Reflection for Second Sunday of Lent B

praying-over-bible-300x225

First Reading
Genesis 22:1-2,9a,10-13,15-18
Abraham obeyed God and prepared to offer his son, Isaac, as a sacrifice.

Responsorial Psalm
Psalm 116:10,15,16-17,18-19
A prayer of faithfulness to God

Second Reading
Romans 8:31b-34
God’s faithfulness is shown in his offering of his own Son for our salvation.

Gospel Reading
Mark 9:2-10
Jesus is transfigured in the presence of Peter, James, and John.

Background on the Gospel Reading

On the second Sunday of Lent in each Lectionary cycle, the Gospel reading proclaims the story of Jesus’ Transfiguration. This event is reported in each of the Synoptic Gospels—Matthew, Mark, and Luke. This year, in Lectionary Cycle B, we hear Mark’s report of this event.

The context for Mark’s Transfiguration story is similar to that found in both Matthew’s and Luke’s Gospel. The Transfiguration occurs after Peter’s confession that Jesus is the Messiah and Jesus’ prediction about his passion. After this, in each of these Gospels, there is also a discussion of the cost of discipleship.

In each case, Jesus takes three of his disciples—Peter, James, and John—to a high mountain. While they are there, Elijah and Moses appear with Jesus. In Matthew’s and Mark’s Gospel, there is reference to a conversation among Jesus, Elijah, and Moses, but only Luke’s Gospel includes the detail that this conversation is about what Jesus will accomplish in Jerusalem.

Elijah and Moses are significant figures in the history of Israel. Moses led the Israelites from slavery in Egypt and received from Yahweh the Ten Commandments. In appearing with Jesus at his Transfiguration, Moses represents the Law that guides the lives of the Jewish people. Elijah is remembered as one of the most important prophets of Israel who helped the Israelites stay faithful to Yahweh. Some Jews believed that Elijah’s return would signal the coming of the Messiah for the Jewish people. This belief is evidenced in the question posed by Jesus’ disciples after they have witnessed the Transfiguration. The appearance of these two important figures from Israel’s history with Jesus signifies Jesus’ continuity with the Law and with the prophets and that Jesus is the fulfillment of all that was promised to the people of Israel.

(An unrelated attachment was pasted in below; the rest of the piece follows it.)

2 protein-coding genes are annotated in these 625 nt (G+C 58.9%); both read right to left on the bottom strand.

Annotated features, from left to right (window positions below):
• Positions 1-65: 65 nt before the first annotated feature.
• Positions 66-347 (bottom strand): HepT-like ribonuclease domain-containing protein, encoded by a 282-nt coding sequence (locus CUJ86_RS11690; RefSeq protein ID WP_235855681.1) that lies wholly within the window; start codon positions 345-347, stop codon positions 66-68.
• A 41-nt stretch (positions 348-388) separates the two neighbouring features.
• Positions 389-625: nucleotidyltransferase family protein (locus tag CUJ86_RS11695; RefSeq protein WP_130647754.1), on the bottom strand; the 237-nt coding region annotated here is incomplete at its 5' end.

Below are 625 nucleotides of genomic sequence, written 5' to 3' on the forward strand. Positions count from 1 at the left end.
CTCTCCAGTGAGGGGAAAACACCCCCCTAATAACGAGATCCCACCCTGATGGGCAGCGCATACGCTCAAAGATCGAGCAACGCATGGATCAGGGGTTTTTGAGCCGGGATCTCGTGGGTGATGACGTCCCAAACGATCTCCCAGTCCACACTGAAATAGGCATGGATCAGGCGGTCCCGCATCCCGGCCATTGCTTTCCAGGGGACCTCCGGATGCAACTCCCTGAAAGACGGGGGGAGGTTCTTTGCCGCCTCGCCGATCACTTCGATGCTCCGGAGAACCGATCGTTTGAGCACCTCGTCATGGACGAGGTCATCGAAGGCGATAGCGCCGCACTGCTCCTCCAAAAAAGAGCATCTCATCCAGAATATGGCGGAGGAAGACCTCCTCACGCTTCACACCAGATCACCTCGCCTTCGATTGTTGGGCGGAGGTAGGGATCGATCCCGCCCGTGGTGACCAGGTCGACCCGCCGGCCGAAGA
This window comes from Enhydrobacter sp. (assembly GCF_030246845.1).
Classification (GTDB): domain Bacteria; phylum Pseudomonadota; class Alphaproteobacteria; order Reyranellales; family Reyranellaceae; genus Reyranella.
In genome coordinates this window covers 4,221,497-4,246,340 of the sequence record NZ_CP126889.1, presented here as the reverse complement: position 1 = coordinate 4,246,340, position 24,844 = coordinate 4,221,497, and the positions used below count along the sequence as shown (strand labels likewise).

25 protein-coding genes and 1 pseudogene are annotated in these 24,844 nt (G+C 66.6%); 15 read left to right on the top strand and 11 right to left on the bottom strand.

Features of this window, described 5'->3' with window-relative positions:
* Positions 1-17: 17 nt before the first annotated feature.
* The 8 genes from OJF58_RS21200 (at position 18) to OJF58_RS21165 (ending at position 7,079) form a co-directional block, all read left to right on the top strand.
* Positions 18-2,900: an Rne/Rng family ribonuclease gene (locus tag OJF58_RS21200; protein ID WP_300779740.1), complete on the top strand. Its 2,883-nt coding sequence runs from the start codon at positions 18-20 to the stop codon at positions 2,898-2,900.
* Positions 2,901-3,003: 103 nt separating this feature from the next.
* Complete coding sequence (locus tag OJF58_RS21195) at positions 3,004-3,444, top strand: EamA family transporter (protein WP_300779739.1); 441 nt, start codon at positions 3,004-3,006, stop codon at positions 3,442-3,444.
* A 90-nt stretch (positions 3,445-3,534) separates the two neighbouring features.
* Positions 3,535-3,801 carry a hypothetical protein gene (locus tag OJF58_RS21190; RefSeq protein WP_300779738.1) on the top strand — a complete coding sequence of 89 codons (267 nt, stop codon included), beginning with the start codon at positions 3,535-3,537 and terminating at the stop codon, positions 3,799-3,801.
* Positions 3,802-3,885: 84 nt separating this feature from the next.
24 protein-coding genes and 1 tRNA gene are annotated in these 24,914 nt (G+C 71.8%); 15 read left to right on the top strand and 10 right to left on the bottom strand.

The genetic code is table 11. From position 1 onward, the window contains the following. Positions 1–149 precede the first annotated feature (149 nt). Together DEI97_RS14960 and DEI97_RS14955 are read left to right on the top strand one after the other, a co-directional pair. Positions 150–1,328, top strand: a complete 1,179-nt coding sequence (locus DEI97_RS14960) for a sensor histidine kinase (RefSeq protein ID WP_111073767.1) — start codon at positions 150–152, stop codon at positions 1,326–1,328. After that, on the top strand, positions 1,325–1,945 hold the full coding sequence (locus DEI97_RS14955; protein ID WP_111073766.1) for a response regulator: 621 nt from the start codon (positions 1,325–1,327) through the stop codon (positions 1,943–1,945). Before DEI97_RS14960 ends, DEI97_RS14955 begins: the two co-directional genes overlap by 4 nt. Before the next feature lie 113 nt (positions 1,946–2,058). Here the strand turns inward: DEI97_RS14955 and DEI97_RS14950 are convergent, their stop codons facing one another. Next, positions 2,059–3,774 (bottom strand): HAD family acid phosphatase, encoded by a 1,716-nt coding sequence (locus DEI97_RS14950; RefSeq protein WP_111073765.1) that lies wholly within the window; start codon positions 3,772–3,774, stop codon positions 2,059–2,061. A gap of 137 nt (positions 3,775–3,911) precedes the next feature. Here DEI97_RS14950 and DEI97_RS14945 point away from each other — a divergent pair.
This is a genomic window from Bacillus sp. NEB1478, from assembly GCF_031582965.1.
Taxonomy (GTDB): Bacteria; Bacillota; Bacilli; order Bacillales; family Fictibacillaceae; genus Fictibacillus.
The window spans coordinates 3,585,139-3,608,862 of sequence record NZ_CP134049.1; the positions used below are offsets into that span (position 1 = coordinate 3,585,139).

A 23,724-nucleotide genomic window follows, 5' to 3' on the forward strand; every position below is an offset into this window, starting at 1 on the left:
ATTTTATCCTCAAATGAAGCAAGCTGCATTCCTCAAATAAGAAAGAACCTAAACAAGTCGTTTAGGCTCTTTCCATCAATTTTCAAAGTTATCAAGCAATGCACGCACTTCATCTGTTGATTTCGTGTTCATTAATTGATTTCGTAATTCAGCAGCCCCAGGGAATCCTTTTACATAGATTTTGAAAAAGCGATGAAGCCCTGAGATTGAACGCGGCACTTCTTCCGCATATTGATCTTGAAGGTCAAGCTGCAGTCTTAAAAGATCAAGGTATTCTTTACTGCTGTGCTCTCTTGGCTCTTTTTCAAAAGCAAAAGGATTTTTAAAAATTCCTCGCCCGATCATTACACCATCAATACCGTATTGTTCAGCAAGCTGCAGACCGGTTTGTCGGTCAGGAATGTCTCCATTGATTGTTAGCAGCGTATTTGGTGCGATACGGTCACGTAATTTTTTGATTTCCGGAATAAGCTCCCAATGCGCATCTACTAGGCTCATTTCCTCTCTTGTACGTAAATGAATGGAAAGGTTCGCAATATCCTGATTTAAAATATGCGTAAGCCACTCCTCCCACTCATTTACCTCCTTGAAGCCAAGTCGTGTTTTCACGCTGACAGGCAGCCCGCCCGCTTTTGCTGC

On seeing Jesus with Elijah and Moses and having witnessed his Transfiguration, Peter offers to construct three tents for them. Mark reports that the disciples are terrified by what they have witnessed and that Peter’s offer is made out of confusion. We also notice that Peter has reverted from his earlier confession that Jesus is the Messiah, calling Jesus rabbi instead. As if in reply to Peter’s confusion, a voice from heaven speaks, affirming Jesus as God’s Son and commanding the disciples to obey him. This voice from heaven recalls the voice that was heard at Jesus’ baptism.

In his Transfiguration, we see an anticipation of the glory of Jesus’ Resurrection. In each of the reports of the Transfiguration, Jesus instructs the disciples to keep secret what they have seen until after the Son of Man has risen from the dead. The disciples’ confusion continues as they wonder what Jesus means by rising from the dead. The disciples cannot possibly understand Jesus’ Transfiguration until they also witness his passion and death. We hear the story of Jesus’ Transfiguration early in Lent, but we have the benefit of hindsight. In our hearing of it, we anticipate Jesus’ Resurrection, even as we prepare to remember Jesus’ passion and death.  –loyolapress.com

 

 

 

 

Pope Francis’ 2018 Intentions

February 2018

Universal: Say “No” to Corruption

That those who have material, political or spiritual power may resist any lure of corruption.

 

Liturgical Feasts / Anniversaries /Observances

(Legend: Ap=Apostle  Bp=Bishop  Ch=Children  Dr=Doctor  Ma=Married  Mt=Martyr  Pr=Priest   Re=Religious  Vg=Virgin)

Feb 02: Presentation of the Lord / World Day for Consecrated Life (1996)

Feb 03: St Blaise (Bp, Mt) / St Ansgar (Bp)

Feb 04: 5th Sunday in Ordinary Time B / Bishops’ Ad Limina Visit to Holy See Feb 4-9

Feb 05: St Agatha (Vg, Mt)

Feb 06: St Paul Miki & Companions (Mts)

Feb 07: St Juliana of Bologna (Ma) / Erection of Prefecture Apostolic of North Borneo (1927)